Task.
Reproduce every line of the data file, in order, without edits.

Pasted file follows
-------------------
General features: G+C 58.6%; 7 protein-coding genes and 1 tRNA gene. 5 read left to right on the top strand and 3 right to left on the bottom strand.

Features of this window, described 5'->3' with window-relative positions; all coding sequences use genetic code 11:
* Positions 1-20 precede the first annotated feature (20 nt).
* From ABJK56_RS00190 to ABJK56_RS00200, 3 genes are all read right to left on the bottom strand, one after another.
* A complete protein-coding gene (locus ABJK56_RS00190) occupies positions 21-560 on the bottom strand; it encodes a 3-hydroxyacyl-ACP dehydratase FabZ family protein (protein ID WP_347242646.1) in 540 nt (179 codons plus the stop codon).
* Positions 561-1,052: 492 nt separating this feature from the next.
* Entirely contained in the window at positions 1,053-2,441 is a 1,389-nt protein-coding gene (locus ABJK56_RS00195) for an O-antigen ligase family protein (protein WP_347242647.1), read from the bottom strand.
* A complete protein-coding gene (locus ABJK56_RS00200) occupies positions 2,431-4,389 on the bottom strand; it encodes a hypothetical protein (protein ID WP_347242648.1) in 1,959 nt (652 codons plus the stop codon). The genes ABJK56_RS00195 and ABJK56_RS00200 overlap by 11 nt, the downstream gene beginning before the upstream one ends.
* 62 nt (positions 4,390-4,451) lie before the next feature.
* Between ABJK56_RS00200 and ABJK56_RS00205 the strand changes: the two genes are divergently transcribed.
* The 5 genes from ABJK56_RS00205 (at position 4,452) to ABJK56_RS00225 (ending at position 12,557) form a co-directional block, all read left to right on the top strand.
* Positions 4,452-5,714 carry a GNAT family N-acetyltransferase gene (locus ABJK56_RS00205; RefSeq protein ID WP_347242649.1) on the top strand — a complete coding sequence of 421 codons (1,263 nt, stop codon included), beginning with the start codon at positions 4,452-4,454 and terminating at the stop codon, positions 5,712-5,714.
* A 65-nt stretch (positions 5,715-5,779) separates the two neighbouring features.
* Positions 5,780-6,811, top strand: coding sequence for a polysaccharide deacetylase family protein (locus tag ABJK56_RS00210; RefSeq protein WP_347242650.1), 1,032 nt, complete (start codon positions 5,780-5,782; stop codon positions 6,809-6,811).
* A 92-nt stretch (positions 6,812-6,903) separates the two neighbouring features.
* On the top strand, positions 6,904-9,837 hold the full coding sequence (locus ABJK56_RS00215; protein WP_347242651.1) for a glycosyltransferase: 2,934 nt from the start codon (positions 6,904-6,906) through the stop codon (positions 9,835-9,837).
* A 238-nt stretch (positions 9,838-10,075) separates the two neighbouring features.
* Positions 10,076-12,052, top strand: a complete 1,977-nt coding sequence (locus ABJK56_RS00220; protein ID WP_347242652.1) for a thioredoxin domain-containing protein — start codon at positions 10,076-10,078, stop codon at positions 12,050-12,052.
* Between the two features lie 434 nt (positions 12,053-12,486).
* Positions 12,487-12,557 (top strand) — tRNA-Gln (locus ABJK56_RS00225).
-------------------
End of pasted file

General features: G+C 58.6%; 7 protein-coding genes and 1 tRNA gene. 5 read left to right on the top strand and 3 right to left on the bottom strand.

Features of this window, described 5'->3' with window-relative positions; all coding sequences use genetic code 11:
* Positions 1-20 precede the first annotated feature (20 nt).
* From ABJK56_RS00190 to ABJK56_RS00200, 3 genes are all read right to left on the bottom strand, one after another.
* A complete protein-coding gene (locus ABJK56_RS00190) occupies positions 21-560 on the bottom strand; it encodes a 3-hydroxyacyl-ACP dehydratase FabZ family protein (protein ID WP_347242646.1) in 540 nt (179 codons plus the stop codon).
* Positions 561-1,052: 492 nt separating this feature from the next.
* Entirely contained in the window at positions 1,053-2,441 is a 1,389-nt protein-coding gene (locus ABJK56_RS00195) for an O-antigen ligase family protein (protein WP_347242647.1), read from the bottom strand.
* A complete protein-coding gene (locus ABJK56_RS00200) occupies positions 2,431-4,389 on the bottom strand; it encodes a hypothetical protein (protein ID WP_347242648.1) in 1,959 nt (652 codons plus the stop codon). The genes ABJK56_RS00195 and ABJK56_RS00200 overlap by 11 nt, the downstream gene beginning before the upstream one ends.
* 62 nt (positions 4,390-4,451) lie before the next feature.
* Between ABJK56_RS00200 and ABJK56_RS00205 the strand changes: the two genes are divergently transcribed.
* The 5 genes from ABJK56_RS00205 (at position 4,452) to ABJK56_RS00225 (ending at position 12,557) form a co-directional block, all read left to right on the top strand.
* Positions 4,452-5,714 carry a GNAT family N-acetyltransferase gene (locus ABJK56_RS00205; RefSeq protein ID WP_347242649.1) on the top strand — a complete coding sequence of 421 codons (1,263 nt, stop codon included), beginning with the start codon at positions 4,452-4,454 and terminating at the stop codon, positions 5,712-5,714.
* A 65-nt stretch (positions 5,715-5,779) separates the two neighbouring features.
* Positions 5,780-6,811, top strand: coding sequence for a polysaccharide deacetylase family protein (locus tag ABJK56_RS00210; RefSeq protein WP_347242650.1), 1,032 nt, complete (start codon positions 5,780-5,782; stop codon positions 6,809-6,811).
* A 92-nt stretch (positions 6,812-6,903) separates the two neighbouring features.
* On the top strand, positions 6,904-9,837 hold the full coding sequence (locus ABJK56_RS00215; protein WP_347242651.1) for a glycosyltransferase: 2,934 nt from the start codon (positions 6,904-6,906) through the stop codon (positions 9,835-9,837).
* A 238-nt stretch (positions 9,838-10,075) separates the two neighbouring features.
* Positions 10,076-12,052, top strand: a complete 1,977-nt coding sequence (locus ABJK56_RS00220; protein ID WP_347242652.1) for a thioredoxin domain-containing protein — start codon at positions 10,076-10,078, stop codon at positions 12,050-12,052.
* Between the two features lie 434 nt (positions 12,053-12,486).
* Positions 12,487-12,557 (top strand) — tRNA-Gln (locus ABJK56_RS00225).